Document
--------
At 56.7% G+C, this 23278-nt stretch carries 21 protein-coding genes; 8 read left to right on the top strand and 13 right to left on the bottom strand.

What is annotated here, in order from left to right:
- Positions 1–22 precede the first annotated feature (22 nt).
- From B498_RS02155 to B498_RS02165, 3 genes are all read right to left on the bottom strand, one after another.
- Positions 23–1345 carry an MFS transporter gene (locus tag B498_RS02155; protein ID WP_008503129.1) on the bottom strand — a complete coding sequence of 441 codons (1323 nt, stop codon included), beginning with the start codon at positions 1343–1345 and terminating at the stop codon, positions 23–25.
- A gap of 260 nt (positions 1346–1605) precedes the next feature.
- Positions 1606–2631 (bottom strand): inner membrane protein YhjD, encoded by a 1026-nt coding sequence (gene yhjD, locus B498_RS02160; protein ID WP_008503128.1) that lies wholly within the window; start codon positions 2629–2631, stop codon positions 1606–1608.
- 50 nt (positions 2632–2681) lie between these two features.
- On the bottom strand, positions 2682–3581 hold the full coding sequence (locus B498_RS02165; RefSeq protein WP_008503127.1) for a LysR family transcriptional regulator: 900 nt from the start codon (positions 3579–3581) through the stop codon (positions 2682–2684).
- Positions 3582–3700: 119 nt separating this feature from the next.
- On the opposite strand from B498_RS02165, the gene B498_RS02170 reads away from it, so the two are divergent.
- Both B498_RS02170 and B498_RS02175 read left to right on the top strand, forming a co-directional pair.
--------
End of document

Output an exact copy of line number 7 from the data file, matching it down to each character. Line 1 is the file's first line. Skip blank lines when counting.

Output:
- Positions 1606–2631 (bottom strand): inner membrane protein YhjD, encoded by a 1026-nt coding sequence (gene yhjD, locus B498_RS02160; protein ID WP_008503128.1) that lies wholly within the window; start codon positions 2629–2631, stop codon positions 1606–1608.